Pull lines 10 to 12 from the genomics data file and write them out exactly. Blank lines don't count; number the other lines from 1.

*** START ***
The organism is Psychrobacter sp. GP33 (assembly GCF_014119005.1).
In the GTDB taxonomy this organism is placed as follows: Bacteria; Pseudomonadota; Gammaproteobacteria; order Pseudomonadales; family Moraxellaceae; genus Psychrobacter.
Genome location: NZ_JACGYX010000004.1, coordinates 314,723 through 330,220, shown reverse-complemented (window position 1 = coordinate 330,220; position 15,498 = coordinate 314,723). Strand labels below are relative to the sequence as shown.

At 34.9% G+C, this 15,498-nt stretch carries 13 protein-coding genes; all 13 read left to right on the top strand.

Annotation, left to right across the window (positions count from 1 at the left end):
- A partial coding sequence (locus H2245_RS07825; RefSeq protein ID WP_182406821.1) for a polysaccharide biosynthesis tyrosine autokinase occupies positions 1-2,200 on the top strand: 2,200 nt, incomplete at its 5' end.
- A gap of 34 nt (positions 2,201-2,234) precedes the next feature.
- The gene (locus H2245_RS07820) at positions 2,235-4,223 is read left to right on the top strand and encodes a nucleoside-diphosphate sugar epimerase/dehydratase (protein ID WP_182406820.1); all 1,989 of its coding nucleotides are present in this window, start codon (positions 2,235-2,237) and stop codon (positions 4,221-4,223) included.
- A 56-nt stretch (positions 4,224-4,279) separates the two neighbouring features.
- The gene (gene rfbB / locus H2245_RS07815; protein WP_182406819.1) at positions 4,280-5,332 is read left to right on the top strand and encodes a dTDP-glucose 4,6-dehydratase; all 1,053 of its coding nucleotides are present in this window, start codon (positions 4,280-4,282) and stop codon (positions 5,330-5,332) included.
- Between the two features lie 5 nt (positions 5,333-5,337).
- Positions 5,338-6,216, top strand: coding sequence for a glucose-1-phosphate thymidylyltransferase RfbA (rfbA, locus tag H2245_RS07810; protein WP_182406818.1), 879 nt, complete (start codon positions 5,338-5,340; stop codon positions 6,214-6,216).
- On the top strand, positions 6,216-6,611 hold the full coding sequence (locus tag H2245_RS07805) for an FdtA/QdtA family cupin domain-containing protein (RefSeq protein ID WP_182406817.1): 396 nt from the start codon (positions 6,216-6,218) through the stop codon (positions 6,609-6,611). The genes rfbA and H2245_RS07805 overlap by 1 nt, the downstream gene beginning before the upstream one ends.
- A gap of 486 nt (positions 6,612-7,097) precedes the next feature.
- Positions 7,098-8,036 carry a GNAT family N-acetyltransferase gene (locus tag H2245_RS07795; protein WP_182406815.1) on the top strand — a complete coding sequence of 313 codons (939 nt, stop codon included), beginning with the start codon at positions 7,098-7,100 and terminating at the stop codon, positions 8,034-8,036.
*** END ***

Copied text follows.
- The gene (gene rfbB / locus H2245_RS07815; protein WP_182406819.1) at positions 4,280-5,332 is read left to right on the top strand and encodes a dTDP-glucose 4,6-dehydratase; all 1,053 of its coding nucleotides are present in this window, start codon (positions 4,280-4,282) and stop codon (positions 5,330-5,332) included.
- Between the two features lie 5 nt (positions 5,333-5,337).
- Positions 5,338-6,216, top strand: coding sequence for a glucose-1-phosphate thymidylyltransferase RfbA (rfbA, locus tag H2245_RS07810; protein WP_182406818.1), 879 nt, complete (start codon positions 5,338-5,340; stop codon positions 6,214-6,216).